We had been talking for hours, and there were hours left to go.
He stepped out of the apartment to walk the dog, and I stepped into a hot shower. As the water poured over me, I cried as if my heart was breaking, because it was. When I finished, I wrapped a towel around myself, not bothering to pat my body dry and walked to our bedroom, dripping water across our long, narrow apartment. I curled onto my side of the bed, soaking water through the sheets and into the mattress.
My partner and I were deciding if we had broken apart or if we could try to bend toward each other again. We had arrived at our crisis, at the moment in many intimate relationships that feels like a great reckoning. This is when every true feeling you've hedged or couched is finally spoken out loud; when every insecurity and frustration you've had with yourself, the other, and your relationship is kicked up and faced down. It is the State of the Union that was a long time coming; the one when you say or scream, "What have you done?" Or, perhaps, "What have I done?" And definitely, "What are we going to do?"
The specifics of our crisis aren't important, but they were a culmination of a difficult year. One that was marked by the death of a parent, academic stress, a job change and career uncertainty, financial anxiety and depression.
As we began to drift apart from each other, we became painfully polite with each other. It was as if some hand had started to tighten the spigot on our conversation. He used single-word sentences, and I stopped asking about his day, his class, his work or telling him about mine.
If you have been in love, especially over the course of years, you and yours will have experienced some version of this moment. And if you haven't yet, likely you will.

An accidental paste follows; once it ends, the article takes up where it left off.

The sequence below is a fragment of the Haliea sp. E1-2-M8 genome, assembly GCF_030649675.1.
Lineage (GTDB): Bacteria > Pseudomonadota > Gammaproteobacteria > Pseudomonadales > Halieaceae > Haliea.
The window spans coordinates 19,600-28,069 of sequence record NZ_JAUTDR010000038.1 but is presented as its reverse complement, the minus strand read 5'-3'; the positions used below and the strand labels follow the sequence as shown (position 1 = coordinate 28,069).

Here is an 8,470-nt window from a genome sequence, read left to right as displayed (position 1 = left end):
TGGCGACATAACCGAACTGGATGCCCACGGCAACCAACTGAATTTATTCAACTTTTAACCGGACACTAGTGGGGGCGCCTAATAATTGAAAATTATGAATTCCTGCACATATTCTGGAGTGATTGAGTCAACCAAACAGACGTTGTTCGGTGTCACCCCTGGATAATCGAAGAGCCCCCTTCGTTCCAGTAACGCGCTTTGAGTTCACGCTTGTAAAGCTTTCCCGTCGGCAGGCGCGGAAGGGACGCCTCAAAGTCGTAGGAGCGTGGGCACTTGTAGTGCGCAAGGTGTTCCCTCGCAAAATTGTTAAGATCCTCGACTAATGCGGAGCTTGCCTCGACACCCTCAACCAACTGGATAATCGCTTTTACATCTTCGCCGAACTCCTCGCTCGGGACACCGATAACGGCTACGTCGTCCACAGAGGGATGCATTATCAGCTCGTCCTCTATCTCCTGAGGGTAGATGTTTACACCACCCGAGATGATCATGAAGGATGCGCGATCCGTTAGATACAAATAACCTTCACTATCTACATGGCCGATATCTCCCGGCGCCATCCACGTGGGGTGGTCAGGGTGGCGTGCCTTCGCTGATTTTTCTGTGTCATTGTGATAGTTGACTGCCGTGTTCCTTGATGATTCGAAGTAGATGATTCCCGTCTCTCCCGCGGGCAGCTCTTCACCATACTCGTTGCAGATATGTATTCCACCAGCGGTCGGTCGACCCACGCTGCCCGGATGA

Your critical moment may stem from her insistence, once and for all, that she doesn't want children and never will. Or perhaps it will begin on the morning he tells you wants to move again, this time for a job faraway from any place you'd like to be. Or maybe it came when you realized the extent of their debt, his addiction or her kink.
During that endless afternoon, our moment of reckoning began, and I wondered how my partner and I were going to navigate this crisis. Where would we end up? How would I figure out what I needed to do? Who could help me? Who could see both his goodness and his flaws? Who could understand how angry I was, how sad, and how hurt?
There were two people in this relationship, and I needed a third.
There is a truth we never talk about when we talk about monogamous love: The only person who might be able to understand the specifics of your current relationship is your partner's ex. Or, indeed, their exes. I realized the only people who could understand the specifics of what we were arguing about - and how we were approaching the contradictions and complexities - were those who had been exactly where I was. Those who had loved my partner as deeply as I did, who reached a similar crisis and made their own choice.
You might think no one could make your partner laugh so hard as you can, or feel as seen and understood. That only you know what they look like furious or filled up with joy. Only they know the you you never show to the outside world.